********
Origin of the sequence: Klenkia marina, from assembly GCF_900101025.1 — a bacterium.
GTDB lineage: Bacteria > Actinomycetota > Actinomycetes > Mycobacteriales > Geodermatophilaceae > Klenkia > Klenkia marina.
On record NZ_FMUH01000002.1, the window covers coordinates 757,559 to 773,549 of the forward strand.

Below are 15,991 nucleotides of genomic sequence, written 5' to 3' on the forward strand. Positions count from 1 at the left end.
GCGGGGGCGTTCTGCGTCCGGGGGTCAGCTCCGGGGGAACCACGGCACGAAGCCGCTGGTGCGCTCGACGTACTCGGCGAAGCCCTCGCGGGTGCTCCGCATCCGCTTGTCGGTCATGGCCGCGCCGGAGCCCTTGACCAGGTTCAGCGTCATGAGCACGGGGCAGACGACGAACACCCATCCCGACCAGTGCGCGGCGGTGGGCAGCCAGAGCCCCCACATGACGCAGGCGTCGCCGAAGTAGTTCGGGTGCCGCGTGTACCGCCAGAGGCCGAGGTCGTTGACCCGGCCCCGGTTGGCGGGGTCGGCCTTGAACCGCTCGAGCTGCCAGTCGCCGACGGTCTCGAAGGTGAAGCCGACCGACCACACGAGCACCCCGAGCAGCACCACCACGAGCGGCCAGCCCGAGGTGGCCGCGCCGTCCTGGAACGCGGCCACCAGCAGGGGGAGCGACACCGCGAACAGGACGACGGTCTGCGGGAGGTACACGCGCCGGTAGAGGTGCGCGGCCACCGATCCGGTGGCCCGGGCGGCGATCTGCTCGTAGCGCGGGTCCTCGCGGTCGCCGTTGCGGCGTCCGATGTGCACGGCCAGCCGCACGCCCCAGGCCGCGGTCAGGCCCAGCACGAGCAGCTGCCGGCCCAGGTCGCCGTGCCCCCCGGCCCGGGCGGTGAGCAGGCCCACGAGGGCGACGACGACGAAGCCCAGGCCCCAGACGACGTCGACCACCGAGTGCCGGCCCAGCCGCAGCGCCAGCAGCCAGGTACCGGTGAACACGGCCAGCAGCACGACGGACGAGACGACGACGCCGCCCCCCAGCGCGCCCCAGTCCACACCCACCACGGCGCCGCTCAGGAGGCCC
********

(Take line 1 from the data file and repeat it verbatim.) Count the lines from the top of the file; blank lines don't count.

Origin of the sequence: Klenkia marina, from assembly GCF_900101025.1 — a bacterium.